LSVT Loud therapy is administered by an LSVT Loud Certified Speech therapist.This therapy improves both the voice and speech of individuals with Parkinson disease by treating the underlying pathology associated with the disordered voice. Treatment focuses on improving vocal loudness and immediate carryover into daily communication enabling patients to maintain and /or improve their oral communication.
The LSVT Loud is administered on an intensive schedule of 16 individual, 60 minute sessions in one month’s time. 90% of patients improve vocal loudness from pre to post treatment. Approximately 80% of patients maintain treatment improvements in their voice for 12-24 months post treatment.
People with PD may notice changes in or difficulty with chewing, eating, speaking or swallowing. These changes happen at any time, but they tend to increase as PD progresses. Find out which treatment options are available for both speech and swallowing difficulties now.
How are speech problems treated?
By a speech-language pathologist who is a trained health care professional specializing in evaluating and treating people with speech, swallowing, voice, language and memory problems.
Go to a recommended speech-language pathologist by asking your physician/primary PD health care provider.
The Lee Silverman Voice Treatment (LSVT®). The first speech treatment for PD proven to significantly improve speech after one month of treatment.
Exercises taught in the LSVT® method are easy to learn and typically have an immediate impact on communication.
Improvements have been shown to last up to two years following treatment.
LSVT® methods have also been used with some success in treating speech and voice problems in individuals with atypical Parkinson’s syndromes such as Shy-Drager syndrome, Progressive Supranuclear Palsy (PSP), and Multiple-System Atrophy (MSA).
“LSVT® Alive! Homework Helper” is a 25-minute interactive videotape, which guides the user through a daily speech/voice strengthening session. You can visit LSVT® or call 1-888-438-5788.
- LSVT® must be administered 4 days a week for 4 consecutive weeks in order to be effective.
- On days that you have therapy, you should perform your LSVT® exercises one other time during the day; on days that you do not have therapy, you should perform your LSVT® exercises two times a day.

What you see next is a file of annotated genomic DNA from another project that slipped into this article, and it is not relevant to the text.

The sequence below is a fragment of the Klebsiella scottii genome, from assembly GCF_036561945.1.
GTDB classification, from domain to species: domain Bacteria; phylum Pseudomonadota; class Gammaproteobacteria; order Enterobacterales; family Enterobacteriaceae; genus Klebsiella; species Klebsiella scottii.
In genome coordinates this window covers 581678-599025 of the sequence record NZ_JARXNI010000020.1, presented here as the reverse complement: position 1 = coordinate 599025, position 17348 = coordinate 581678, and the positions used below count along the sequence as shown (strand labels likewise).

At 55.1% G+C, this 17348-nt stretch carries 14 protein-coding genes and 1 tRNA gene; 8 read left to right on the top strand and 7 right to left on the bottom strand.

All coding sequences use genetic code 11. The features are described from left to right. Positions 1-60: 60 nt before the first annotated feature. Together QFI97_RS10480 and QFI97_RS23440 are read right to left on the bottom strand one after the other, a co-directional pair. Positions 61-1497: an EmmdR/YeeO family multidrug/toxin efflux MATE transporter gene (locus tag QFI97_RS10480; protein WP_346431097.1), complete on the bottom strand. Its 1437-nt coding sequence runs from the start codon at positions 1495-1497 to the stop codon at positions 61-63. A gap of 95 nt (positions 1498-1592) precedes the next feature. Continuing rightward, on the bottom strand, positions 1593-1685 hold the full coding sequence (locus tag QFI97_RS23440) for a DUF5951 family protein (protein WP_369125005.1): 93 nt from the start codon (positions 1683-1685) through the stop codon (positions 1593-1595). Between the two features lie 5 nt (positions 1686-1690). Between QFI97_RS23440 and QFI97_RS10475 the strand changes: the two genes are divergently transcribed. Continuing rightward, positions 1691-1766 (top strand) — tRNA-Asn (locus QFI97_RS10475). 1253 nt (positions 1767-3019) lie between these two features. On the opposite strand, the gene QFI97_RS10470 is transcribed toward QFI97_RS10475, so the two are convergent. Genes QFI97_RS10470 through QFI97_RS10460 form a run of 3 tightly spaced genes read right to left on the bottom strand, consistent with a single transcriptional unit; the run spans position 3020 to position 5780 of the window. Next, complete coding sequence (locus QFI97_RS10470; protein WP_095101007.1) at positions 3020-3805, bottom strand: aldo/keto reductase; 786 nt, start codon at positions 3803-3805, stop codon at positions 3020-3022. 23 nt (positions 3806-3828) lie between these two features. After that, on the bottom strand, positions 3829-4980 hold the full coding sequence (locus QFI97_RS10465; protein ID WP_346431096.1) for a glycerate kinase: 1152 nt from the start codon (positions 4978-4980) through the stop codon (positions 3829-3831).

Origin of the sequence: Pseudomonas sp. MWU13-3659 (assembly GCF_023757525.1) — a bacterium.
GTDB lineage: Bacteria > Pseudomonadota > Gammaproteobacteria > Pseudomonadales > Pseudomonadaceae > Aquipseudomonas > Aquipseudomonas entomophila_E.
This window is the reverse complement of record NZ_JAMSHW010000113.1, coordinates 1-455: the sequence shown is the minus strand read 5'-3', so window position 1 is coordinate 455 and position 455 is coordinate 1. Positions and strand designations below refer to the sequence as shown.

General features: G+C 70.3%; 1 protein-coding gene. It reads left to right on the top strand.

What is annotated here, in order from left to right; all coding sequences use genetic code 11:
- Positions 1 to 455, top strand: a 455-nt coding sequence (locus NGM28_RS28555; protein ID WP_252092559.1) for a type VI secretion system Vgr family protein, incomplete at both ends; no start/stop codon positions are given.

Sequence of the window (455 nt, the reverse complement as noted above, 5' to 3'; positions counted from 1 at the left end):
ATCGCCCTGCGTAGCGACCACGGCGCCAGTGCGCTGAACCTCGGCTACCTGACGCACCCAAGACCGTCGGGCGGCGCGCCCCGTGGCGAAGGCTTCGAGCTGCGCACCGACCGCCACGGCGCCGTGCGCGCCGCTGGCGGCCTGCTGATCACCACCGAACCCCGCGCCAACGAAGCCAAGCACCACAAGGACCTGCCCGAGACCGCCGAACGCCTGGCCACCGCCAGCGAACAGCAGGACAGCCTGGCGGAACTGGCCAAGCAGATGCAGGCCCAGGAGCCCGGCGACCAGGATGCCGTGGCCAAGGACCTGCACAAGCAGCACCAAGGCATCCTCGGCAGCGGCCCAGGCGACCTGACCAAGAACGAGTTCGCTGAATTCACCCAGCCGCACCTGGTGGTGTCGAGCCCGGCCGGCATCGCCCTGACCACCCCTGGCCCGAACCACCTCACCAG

- Once you complete the 4-week LSVT® , you should perform your LSVT® exercises daily in order to maintain your improved voice.
- Schedule a 6-month LSVT® re-evaluation/follow-up with your LSVT®
How can you maintain a stronger voice?
Effective verbal communication like talking and listening to family, friends and coworkers are some of the most basic and valued activities of daily living. Even in the early stages of PD, many complain that their voices are too soft causing others to ask them to repeat themselves. Other PD patients may have a gruff or hoarse-like quality to their voice. So what can a person with PD struggling with a soft voice do?
Here are some tips to help you maintain a stronger voice:
- Take a breath before you start to speak.
- Pause between phases to take in another breath.
- Express your ideas in short, concise sentences.
- Drink plenty of water or other liquids each day (non-caffeine and non-alcoholic).
- Speak louder than you think is necessary. PD causes the voice volume to be lowered and you may not realize how soft your speech has become.
- But, do not shout over noise when you talk.
- Rest your voice when it is tired.
- Reduce throat clearing or coughing. Use a hard swallow or soft sound instead.
- Reduce or eliminate heartburn.
- If the air is dry in your home, use a humidifier.
- Encourage friends and family to ask you to speak louder or repeat yourself, if they cannot understand what you have said.
- If you have trouble with your speech, ask your health care provider to refer you to a speech-language pathologist who is trained in evaluating and treating problems with speech and swallowing.
- If you have any questions about speech problems, please visit the Talk to a Speech Clinician forum, where a team of experts answer questions regarding speech and people with Parkinson's disease.
How do you know if you have a swallowing problem?
This self-assessment can help you determine if you have a swallowing problem. Carefully consider each statement below as it relates to you and swallowing. Check off those that apply to you:
__ I have recently lost weight without trying.
__ I tend to avoid drinking liquids.
__ I get the sensation of food being stuck in my throat.
__ I tend to drool.
__ I notice food collecting around my gum line.
__ I tend to cough or choke before, during or after eating or drinking.
__ I often have heartburn or a sore throat.
__ I have trouble keeping food or liquid in my mouth.
__ I have trouble moving food to the back of my mouth.
__ It takes me a long time to eat a meal.
__ I sometimes have trouble swallowing pills.
__ My eating habits have changed recently or I have lost my appetite.
__ Sometimes, I have fever for unexplained reasons.
__ I notice changes in my voice quality after eating or drinking.
If you checked off many of the items above you may need to see a speech-language pathologist for a swallowing assessment. Your physician or other health care provider can help you with a referral.
If you have any questions about speech or swallowing problems, please visit the Talk to a Speech Clinician forum, where a team of experts answer questions regarding speech and people with Parkinson's disease.